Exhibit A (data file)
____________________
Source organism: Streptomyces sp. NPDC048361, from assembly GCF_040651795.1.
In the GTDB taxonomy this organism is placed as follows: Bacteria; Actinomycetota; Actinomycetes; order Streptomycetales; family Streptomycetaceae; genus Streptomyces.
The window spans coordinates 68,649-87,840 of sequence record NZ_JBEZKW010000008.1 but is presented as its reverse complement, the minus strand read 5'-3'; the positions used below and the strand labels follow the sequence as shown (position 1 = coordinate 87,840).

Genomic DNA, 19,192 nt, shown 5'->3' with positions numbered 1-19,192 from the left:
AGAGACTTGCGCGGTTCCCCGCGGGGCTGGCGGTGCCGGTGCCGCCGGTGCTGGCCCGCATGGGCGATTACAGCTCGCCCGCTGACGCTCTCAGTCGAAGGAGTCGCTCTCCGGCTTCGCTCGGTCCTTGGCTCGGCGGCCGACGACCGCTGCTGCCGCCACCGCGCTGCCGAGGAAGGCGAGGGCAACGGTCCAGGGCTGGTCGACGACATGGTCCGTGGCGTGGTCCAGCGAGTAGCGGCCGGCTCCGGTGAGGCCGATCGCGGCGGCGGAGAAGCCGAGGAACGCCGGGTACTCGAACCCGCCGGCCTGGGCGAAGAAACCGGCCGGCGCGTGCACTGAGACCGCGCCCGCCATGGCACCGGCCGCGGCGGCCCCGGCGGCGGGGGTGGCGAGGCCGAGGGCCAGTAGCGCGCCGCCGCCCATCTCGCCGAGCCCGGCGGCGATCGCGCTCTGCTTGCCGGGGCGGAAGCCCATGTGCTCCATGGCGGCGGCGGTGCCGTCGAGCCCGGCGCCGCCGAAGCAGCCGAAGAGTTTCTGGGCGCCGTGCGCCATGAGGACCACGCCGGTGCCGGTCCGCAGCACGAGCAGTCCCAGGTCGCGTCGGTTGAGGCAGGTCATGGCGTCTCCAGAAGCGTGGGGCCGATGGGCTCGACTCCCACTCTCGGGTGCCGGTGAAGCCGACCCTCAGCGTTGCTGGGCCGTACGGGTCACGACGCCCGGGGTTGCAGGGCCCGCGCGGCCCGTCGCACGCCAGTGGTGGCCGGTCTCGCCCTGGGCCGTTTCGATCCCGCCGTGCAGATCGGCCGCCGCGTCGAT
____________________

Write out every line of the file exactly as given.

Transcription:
Source organism: Streptomyces sp. NPDC048361, from assembly GCF_040651795.1.
In the GTDB taxonomy this organism is placed as follows: Bacteria; Actinomycetota; Actinomycetes; order Streptomycetales; family Streptomycetaceae; genus Streptomyces.
The window spans coordinates 68,649-87,840 of sequence record NZ_JBEZKW010000008.1 but is presented as its reverse complement, the minus strand read 5'-3'; the positions used below and the strand labels follow the sequence as shown (position 1 = coordinate 87,840).

Genomic DNA, 19,192 nt, shown 5'->3' with positions numbered 1-19,192 from the left:
AGAGACTTGCGCGGTTCCCCGCGGGGCTGGCGGTGCCGGTGCCGCCGGTGCTGGCCCGCATGGGCGATTACAGCTCGCCCGCTGACGCTCTCAGTCGAAGGAGTCGCTCTCCGGCTTCGCTCGGTCCTTGGCTCGGCGGCCGACGACCGCTGCTGCCGCCACCGCGCTGCCGAGGAAGGCGAGGGCAACGGTCCAGGGCTGGTCGACGACATGGTCCGTGGCGTGGTCCAGCGAGTAGCGGCCGGCTCCGGTGAGGCCGATCGCGGCGGCGGAGAAGCCGAGGAACGCCGGGTACTCGAACCCGCCGGCCTGGGCGAAGAAACCGGCCGGCGCGTGCACTGAGACCGCGCCCGCCATGGCACCGGCCGCGGCGGCCCCGGCGGCGGGGGTGGCGAGGCCGAGGGCCAGTAGCGCGCCGCCGCCCATCTCGCCGAGCCCGGCGGCGATCGCGCTCTGCTTGCCGGGGCGGAAGCCCATGTGCTCCATGGCGGCGGCGGTGCCGTCGAGCCCGGCGCCGCCGAAGCAGCCGAAGAGTTTCTGGGCGCCGTGCGCCATGAGGACCACGCCGGTGCCGGTCCGCAGCACGAGCAGTCCCAGGTCGCGTCGGTTGAGGCAGGTCATGGCGTCTCCAGAAGCGTGGGGCCGATGGGCTCGACTCCCACTCTCGGGTGCCGGTGAAGCCGACCCTCAGCGTTGCTGGGCCGTACGGGTCACGACGCCCGGGGTTGCAGGGCCCGCGCGGCCCGTCGCACGCCAGTGGTGGCCGGTCTCGCCCTGGGCCGTTTCGATCCCGCCGTGCAGATCGGCCGCCGCGTCGAT